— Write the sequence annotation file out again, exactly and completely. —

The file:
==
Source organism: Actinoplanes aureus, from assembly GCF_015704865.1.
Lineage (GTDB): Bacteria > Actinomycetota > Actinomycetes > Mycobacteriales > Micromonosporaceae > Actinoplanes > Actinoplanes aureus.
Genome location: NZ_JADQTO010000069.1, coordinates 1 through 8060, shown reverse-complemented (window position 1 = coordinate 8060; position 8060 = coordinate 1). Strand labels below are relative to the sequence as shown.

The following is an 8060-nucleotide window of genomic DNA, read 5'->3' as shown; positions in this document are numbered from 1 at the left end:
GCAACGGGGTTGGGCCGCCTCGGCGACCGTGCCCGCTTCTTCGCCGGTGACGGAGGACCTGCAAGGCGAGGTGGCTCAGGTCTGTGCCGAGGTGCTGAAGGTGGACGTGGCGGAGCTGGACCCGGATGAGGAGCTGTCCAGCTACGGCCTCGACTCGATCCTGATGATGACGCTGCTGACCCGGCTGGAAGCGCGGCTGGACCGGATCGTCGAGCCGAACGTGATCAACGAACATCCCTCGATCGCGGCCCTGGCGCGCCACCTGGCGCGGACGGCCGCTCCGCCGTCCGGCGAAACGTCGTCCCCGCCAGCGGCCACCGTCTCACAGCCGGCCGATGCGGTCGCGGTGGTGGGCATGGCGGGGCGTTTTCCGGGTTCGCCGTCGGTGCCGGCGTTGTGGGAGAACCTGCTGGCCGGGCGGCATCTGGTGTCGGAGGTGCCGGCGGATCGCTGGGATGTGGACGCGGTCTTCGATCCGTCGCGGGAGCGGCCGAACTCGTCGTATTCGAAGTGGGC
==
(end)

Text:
Source organism: Actinoplanes aureus, from assembly GCF_015704865.1.
Lineage (GTDB): Bacteria > Actinomycetota > Actinomycetes > Mycobacteriales > Micromonosporaceae > Actinoplanes > Actinoplanes aureus.
Genome location: NZ_JADQTO010000069.1, coordinates 1 through 8060, shown reverse-complemented (window position 1 = coordinate 8060; position 8060 = coordinate 1). Strand labels below are relative to the sequence as shown.

The following is an 8060-nucleotide window of genomic DNA, read 5'->3' as shown; positions in this document are numbered from 1 at the left end:
GCAACGGGGTTGGGCCGCCTCGGCGACCGTGCCCGCTTCTTCGCCGGTGACGGAGGACCTGCAAGGCGAGGTGGCTCAGGTCTGTGCCGAGGTGCTGAAGGTGGACGTGGCGGAGCTGGACCCGGATGAGGAGCTGTCCAGCTACGGCCTCGACTCGATCCTGATGATGACGCTGCTGACCCGGCTGGAAGCGCGGCTGGACCGGATCGTCGAGCCGAACGTGATCAACGAACATCCCTCGATCGCGGCCCTGGCGCGCCACCTGGCGCGGACGGCCGCTCCGCCGTCCGGCGAAACGTCGTCCCCGCCAGCGGCCACCGTCTCACAGCCGGCCGATGCGGTCGCGGTGGTGGGCATGGCGGGGCGTTTTCCGGGTTCGCCGTCGGTGCCGGCGTTGTGGGAGAACCTGCTGGCCGGGCGGCATCTGGTGTCGGAGGTGCCGGCGGATCGCTGGGATGTGGACGCGGTCTTCGATCCGTCGCGGGAGCGGCCGAACTCGTCGTATTCGAAGTGGGC